From Boston Magazine in Massachusetts. “If approved, the rewritten tax code would do big things for big business, moderate amounts for the middle class, and damage to those relying on certain mortgage deductions. That third category, according to the Boston Globe, comprises many of Massachusetts’ wealthy home buyers, who would be negatively affected by the proposed cap to the amount of loan interest and property tax deductions they can leverage.”

“Charlie Nilsen, the national director of residential lending at Boston Private Bank, told the Globe that there’s hardly ‘any good news in this for the housing market in Boston.’”

“Massachusetts’ Democratic lawmakers were swift to condemn the bill, which Republicans aim to rush to President Trump before Christmas. Sen. Elizabeth Warren told PBS News Hour on Thursday that the proposal contains ‘$2 trillion in giveaways to giant corporations.’ She went on to assail the GOP talking point that giving businesses a break brings jobs and higher wages to average Americans, calling it ‘the big lie that the Republicans have been selling now for decades.’”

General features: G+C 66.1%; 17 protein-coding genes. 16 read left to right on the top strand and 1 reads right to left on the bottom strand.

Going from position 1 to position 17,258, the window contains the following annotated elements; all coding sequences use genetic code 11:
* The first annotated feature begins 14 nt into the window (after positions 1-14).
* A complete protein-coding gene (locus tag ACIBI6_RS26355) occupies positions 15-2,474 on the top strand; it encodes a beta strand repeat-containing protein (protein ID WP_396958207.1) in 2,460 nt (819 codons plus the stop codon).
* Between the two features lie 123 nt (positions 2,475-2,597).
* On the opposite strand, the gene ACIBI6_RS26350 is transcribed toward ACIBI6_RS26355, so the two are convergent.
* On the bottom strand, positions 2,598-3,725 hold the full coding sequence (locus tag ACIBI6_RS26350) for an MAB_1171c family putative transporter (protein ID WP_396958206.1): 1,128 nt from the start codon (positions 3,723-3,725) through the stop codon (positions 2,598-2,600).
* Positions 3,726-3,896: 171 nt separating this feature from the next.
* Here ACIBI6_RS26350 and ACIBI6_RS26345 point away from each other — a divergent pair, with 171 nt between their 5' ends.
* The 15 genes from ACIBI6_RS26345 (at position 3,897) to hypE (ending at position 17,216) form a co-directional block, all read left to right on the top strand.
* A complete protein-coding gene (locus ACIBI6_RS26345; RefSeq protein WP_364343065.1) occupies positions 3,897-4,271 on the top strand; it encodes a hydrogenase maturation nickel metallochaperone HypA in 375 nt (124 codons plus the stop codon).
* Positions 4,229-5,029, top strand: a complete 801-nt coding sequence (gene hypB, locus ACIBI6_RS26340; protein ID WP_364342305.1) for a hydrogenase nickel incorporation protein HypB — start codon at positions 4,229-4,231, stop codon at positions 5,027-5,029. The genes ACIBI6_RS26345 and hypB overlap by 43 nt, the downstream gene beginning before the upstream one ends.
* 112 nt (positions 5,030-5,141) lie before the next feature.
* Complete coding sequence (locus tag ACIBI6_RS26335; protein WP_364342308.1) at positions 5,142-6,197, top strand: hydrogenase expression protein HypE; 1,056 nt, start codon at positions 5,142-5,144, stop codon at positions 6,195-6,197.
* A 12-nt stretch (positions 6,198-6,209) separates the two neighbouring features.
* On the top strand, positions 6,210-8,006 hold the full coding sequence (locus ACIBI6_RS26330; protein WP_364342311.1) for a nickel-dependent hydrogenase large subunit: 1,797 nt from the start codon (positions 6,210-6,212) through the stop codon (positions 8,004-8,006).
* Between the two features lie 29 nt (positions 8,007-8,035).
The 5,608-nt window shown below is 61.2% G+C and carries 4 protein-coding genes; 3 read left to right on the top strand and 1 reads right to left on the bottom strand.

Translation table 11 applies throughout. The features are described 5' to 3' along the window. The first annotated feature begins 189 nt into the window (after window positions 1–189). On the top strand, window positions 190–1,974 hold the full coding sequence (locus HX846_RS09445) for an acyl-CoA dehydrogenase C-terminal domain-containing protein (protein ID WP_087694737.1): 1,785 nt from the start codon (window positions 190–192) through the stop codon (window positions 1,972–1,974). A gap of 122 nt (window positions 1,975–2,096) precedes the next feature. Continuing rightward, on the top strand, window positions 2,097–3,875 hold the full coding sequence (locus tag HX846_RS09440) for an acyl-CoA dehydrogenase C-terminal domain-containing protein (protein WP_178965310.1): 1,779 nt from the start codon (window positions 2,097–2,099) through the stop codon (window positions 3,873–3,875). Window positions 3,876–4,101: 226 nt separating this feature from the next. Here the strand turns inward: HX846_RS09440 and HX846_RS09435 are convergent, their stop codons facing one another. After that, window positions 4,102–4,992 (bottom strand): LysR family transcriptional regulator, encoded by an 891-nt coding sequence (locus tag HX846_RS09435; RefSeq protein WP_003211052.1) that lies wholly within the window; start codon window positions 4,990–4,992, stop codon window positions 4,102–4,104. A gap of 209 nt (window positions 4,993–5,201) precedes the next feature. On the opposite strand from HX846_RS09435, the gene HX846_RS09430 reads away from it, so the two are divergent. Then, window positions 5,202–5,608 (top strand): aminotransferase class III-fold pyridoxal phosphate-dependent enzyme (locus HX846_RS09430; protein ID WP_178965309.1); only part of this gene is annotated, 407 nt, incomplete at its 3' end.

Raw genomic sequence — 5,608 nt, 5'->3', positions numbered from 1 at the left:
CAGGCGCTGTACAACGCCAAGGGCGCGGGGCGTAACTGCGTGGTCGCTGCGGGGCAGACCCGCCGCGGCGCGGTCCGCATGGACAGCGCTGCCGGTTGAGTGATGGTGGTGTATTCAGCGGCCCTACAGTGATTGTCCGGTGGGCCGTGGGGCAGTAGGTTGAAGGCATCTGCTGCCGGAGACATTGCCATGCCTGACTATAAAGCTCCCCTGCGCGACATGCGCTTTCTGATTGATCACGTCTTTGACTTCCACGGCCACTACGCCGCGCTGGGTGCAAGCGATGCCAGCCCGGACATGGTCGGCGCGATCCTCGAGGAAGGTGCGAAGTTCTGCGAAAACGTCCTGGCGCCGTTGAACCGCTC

From “For those who do itemize, the proposal allows current homeowners to continue deducting interest paid on mortgages up to $1 million, but caps that amount at $500,000 for any future mortgages. Only around 5 percent of mortgages obtained between 2013 to 2015 were more than $500,000, according to the National Low Income Housing Coalition.”